From 6 April old people who need to go into homes will be able to claim some Government help to meet the cost of care in residential and nursing homes when they are down to pounds 16,000, which is double the current limit, and to claim the full costs when they are left with just pounds 10,000.
The previous limits were pounds 8,000 and pounds 3,000, so this is a small mercy to be thankful for. But the concession, announced in the Budget last November, will do nothing to stop the controversial forced sale of assets, which already leads to an estimated 40,000 family homes a year having to be sold to pay for care of the old.
Thousands of mainly middle class families who face the prospect of the family inheritance being lost will have to wait a while longer to see if help is at hand. The Government's consultation document on the future financing of long-term care is now expected "after Easter". It is expected to favour a form of partnership plan which promises people who take out a private long-term care insurance policy that once the policy is exhausted they will be eligible to claim state help with more of their assets still intact.
In effect, if they take out a policy paying out pounds 40,000, which is likely to pay for perhaps two and a half years of residential care, - less in the London area - they will be able to claim state help as soon as their remaining assets reduce to that figure (plus the new pounds 16,000 threshold which applies to everyone).
Alternatively, the Government might opt for private healthcare policies to pay for care for a specific period, say two or three years before the state takes over. Either way the obligation on the insurance company would be limited, the cost of a long-term care policy could be cut, perhaps by half, and private sector provision could get a kick-start.
All existing long-term care policies pay at least part of the cost of residential care, which could be pounds 18,000 a year or nursing home care, which could cost another pounds 5,000 a year. The policy rules determine when a policy-holder is entitled to claim, depending on a scale of six specific disabilities. Although the average stay in a home is relatively short, perhaps three or four years, the benefits under existing policies are open-ended, and some old people may survive for eight or 10 years or more.
As a result, a single premium costs currently a minimum pounds 5,300 for a man at 65, and pounds 7,800 for a woman, and the average pay-out perhaps pounds 1,000 a month which in most cases still leaves the pensioner to pay part of the costs out of other forms of income.
In the circumstances it is not surprising that only about 15,000 policies have been sold to date, many of them by PPP Healthcare, the market leader. Other providers are Commercial Union, Scottish Amicable European, Hambro Assured Care and Prime Health.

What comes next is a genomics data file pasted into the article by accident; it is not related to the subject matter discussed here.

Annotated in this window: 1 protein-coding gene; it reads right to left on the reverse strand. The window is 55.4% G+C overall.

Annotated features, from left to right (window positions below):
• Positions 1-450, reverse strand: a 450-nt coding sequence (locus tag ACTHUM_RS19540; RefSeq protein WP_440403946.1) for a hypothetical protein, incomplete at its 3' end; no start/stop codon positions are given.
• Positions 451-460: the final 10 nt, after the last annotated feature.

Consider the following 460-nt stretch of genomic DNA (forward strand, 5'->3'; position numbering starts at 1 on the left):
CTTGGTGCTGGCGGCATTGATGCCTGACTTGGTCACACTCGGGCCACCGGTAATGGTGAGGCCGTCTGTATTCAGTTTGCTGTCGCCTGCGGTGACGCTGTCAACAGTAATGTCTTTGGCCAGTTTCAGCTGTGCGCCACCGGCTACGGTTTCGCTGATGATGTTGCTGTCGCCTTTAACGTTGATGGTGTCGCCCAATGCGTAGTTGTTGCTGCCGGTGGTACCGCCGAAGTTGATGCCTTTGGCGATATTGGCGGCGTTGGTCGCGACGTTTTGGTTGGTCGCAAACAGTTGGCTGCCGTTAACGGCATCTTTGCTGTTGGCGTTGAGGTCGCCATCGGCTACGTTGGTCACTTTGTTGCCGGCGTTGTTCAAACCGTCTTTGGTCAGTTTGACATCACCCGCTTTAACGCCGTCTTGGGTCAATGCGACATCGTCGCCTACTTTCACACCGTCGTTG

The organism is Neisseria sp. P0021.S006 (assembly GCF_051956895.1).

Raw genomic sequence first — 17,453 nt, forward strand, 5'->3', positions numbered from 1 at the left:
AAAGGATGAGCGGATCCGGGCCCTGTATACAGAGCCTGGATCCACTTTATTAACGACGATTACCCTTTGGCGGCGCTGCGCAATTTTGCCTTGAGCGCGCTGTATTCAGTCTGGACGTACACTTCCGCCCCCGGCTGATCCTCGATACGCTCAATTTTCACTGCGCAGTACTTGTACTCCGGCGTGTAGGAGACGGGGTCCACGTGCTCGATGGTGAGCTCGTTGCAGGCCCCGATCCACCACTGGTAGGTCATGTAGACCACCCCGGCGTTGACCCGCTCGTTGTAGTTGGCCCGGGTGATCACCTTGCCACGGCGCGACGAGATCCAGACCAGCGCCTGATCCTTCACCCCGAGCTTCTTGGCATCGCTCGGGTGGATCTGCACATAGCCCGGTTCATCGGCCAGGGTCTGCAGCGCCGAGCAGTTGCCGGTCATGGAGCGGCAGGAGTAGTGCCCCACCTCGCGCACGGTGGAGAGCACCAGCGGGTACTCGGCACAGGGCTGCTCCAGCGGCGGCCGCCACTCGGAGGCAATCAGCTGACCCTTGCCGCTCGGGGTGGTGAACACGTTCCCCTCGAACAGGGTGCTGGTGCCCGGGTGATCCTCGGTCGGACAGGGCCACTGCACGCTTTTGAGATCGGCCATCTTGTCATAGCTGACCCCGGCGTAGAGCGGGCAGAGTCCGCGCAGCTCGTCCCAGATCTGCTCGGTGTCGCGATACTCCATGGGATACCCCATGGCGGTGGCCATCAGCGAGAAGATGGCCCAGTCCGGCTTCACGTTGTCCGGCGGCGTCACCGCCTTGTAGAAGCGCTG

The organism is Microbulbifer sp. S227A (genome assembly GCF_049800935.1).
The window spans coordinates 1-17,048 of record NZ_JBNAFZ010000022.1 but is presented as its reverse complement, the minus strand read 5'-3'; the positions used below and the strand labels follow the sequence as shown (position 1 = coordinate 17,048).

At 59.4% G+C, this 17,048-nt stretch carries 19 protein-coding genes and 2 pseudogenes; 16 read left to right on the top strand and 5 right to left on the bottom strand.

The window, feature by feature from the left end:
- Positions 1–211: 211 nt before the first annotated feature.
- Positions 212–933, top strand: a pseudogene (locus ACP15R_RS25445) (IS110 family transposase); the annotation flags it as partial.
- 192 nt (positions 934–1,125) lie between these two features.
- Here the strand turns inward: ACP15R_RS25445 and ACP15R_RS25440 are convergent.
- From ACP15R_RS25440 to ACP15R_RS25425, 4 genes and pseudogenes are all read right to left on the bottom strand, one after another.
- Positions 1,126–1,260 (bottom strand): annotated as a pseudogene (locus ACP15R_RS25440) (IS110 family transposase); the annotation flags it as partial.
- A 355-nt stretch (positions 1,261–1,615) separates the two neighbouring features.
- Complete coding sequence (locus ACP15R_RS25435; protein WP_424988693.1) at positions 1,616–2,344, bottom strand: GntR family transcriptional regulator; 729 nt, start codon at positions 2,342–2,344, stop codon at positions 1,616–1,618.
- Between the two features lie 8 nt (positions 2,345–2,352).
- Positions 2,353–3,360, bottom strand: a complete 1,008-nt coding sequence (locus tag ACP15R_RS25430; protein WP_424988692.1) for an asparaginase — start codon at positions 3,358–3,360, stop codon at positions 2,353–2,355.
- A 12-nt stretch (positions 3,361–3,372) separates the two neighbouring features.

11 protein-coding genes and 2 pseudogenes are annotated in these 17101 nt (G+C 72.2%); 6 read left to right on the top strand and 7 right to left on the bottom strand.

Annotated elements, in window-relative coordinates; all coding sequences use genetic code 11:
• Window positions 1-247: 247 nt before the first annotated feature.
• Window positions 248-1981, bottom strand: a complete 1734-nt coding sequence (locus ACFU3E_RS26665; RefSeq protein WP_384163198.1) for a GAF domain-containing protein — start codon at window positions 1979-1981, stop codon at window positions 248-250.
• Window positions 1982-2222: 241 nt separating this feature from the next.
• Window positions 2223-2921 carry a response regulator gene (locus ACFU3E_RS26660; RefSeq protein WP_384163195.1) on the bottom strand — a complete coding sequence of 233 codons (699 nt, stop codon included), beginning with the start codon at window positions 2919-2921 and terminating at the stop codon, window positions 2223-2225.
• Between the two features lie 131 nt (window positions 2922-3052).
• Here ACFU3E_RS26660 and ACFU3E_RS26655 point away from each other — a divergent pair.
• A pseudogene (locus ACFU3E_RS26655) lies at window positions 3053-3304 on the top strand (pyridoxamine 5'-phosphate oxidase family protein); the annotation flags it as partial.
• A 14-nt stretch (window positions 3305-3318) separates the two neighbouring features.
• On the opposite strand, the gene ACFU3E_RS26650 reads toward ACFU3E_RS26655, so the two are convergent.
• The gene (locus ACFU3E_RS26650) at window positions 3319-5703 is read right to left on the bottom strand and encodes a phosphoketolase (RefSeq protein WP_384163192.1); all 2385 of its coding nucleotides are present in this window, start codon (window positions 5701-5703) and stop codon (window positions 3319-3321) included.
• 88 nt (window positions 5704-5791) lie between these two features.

Partnership should make the idea of private provision more affordable. What it is unlikely to do, however, is to give the policy-holder a blank cheque to pay for care and shelter all their remaining assets. If the preferred system follows either of the precedents operating in four US states, claimants will almost certainly be expected to contribute whatever they can from pensions or other income when their policy benefits are exhausted, if not before.
There will also still be a limit to the value of the assets which can be protected. It is possible that the cap will be set at or below the average value of a house in the UK, which means that wealthier individuals with houses worth above the average will still have to surrender them if they live long enough in a home to spend the proceeds of the policy and their other savings.
There is also an outside chance that the Government will put rival methods of care on the table for further discussion. They include partial equity release, which allows pensioners to "sell" part of their home to an insurance company in return for allowing one or both partners to live rent-free for life, claim the cost of residential or nursing care when it becomes necessary, and hand the equity over to the insurance company only when both partners have died or moved into care. Four companies, Stalwart Assurance, Home & Capital Trust, Carlyle Life and Allchurches presently provide such policies.
A third and more controversial option is to allow pensioners to tap their pension plans to pay for long-term care. Holders of personal pensions already have the right to take up to 25 per cent of the value of their fund in cash on retirement, but relatively few personal pensions have matured or are likely to do so within the decade, while many companies are reluctant to see occupational schemes tapped for cash which would inevitably reduce the pension income.
Another option would be an increase in state help for family members to encourage them to care for elderly relatives at home, but even this could require tax and other concessions which would either have to be controversially means-tested or would be costly to the Exchequer or both.
But until the Government reveals the extent of its willingness to help, the market in policies is likely to remain minuscule while the problem is growing exponentially as people live longer but require care for a proportionally greater part of their lives, while family units which used to provide most of the care needed continue to break down and the number of children to provide care decreases.
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